If there’s one thing we know about Margaret Cho, it’s that she certainly isn’t shy. Whether it’s speaking out against racism, sexual assault, or championing women’s rights or the LGBTQ+ community, the bisexual comedy icon has never met a topic she’s too afraid to talk about… and we love her for it. It’s this love that’s gotten her a spot on the Pride50.
Two months ago, Cho spoke out against the horrendous rise of anti-Asian hate crimes in the United States, telling The Guardian these anti-Asian sentiments go far beyond the political climate Donald Trump created.
“I love to Donald-Trump-bash and blame him for any reason I can, but the fact is that his casual racism is more a symptom of the greater problem than the cause of this,” said Cho at the time. “It’s about the repetitive nature of hate crimes and how they’re not new, even if they seem new, because they’re presented as shocking and new by the news.”
But she hasn’t stopped there. Cho has been a prominent voice in the Stop Asian Hate movement, dedicating episodes of her podcast to dig deep into anti-Asian hate crimes. She also amplifies Asian voices, and celebrates the community’s impact on society.
Henry Giardina, editor of Queerty sister site Into, met up with Cho to talk about advocacy work and her short-lived and criminally under-appreciated 1994 sit-com All-American Girl, which was the first primetime sitcom to feature an Asian American family. Here’s what Cho had to say about that groundbreaking show today:
Cho’s never been one to shy away from embracing her bisexuality either. Despite growing up in a gay-centric neighborhood in San Francisco (fun fact: her parents owned a gay book store!), Cho still struggled with bullying and being accepted by her peers early in life.
“At first it was very upsetting and really scary — I felt really alone.” she told HuffPost in 2018. “Then I realized that I could just hang out with the freaks! [Laughs] I finally just asked myself, why am I trying to belong where I’m just not welcome? After being very hurt by people calling me a “dyke” and that kind of thing, I thought, That’s fine! You can call me that because I am one! [Laughs] But it takes a little bit of time to really go, ‘I’m not going to be hurt by what is true.’”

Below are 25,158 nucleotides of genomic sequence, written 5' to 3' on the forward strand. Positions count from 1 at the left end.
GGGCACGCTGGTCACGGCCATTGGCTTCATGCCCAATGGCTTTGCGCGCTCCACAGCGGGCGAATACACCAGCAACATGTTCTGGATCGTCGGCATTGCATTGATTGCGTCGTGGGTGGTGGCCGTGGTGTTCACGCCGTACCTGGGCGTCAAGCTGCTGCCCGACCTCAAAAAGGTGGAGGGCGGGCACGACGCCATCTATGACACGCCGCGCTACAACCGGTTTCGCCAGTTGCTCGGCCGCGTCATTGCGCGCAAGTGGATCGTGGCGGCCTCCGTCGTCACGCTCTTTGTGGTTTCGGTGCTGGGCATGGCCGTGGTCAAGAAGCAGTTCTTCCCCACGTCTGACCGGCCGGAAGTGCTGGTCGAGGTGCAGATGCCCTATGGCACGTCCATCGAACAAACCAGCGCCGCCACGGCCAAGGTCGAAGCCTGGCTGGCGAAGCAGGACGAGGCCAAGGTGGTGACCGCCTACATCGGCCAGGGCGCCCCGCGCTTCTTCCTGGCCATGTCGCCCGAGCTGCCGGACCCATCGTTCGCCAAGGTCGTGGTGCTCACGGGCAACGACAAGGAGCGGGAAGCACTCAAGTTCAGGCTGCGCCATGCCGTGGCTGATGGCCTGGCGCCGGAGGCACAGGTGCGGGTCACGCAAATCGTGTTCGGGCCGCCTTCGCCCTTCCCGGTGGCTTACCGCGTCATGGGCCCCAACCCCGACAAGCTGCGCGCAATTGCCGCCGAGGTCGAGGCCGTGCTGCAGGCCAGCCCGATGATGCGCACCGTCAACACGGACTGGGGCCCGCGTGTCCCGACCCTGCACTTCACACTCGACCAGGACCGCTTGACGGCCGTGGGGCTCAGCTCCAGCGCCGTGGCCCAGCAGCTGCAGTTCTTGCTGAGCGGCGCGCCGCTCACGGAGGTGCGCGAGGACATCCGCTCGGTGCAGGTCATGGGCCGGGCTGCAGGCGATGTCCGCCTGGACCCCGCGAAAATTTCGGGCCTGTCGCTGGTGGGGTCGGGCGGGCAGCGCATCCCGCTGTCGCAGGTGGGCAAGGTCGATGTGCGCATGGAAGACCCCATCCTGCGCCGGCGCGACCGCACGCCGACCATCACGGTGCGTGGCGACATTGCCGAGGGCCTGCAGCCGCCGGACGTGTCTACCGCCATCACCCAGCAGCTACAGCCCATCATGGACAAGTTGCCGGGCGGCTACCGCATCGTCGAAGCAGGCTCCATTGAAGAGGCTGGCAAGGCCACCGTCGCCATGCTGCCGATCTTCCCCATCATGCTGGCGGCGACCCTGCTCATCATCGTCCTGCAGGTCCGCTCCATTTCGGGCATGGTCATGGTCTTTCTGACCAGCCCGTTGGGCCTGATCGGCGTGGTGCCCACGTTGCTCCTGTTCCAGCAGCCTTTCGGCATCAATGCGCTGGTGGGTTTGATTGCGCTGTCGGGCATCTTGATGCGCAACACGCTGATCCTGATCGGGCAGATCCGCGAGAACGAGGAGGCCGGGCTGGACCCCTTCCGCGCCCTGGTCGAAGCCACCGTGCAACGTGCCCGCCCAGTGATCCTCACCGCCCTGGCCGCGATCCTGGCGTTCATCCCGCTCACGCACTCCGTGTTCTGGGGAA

Cho’s been a longtime advocate for the LGBTQ+ community, having started attending Pride parades as a child. She championed marriage equality in the early aughts (before it was cool!), and isn’t afraid to call-out politicians on their B.S. In 2015 special Cho gave an unfiltered and hilarious look into her experiences dating both men and women in her comedy special “Psycho:” (Note: NSFW!)
She’s also been a staple at Pride parades around the world.
But what we love most about Cho is that she’s never been afraid to go there. Or as W Magazine describes her, “Margaret Cho knows no boundaries and inspires palpable fear anytime [she] begins one of [her] riffs.” Her blunt, outspoken humor – whether in regard to love, sex, race, or life’s tragedy’s – has always been her greatest asset. Not to mention, Cho has busted down many doors for Asian-American and LGBTQ entertainers – never shying away from any obstacle that gets in her way.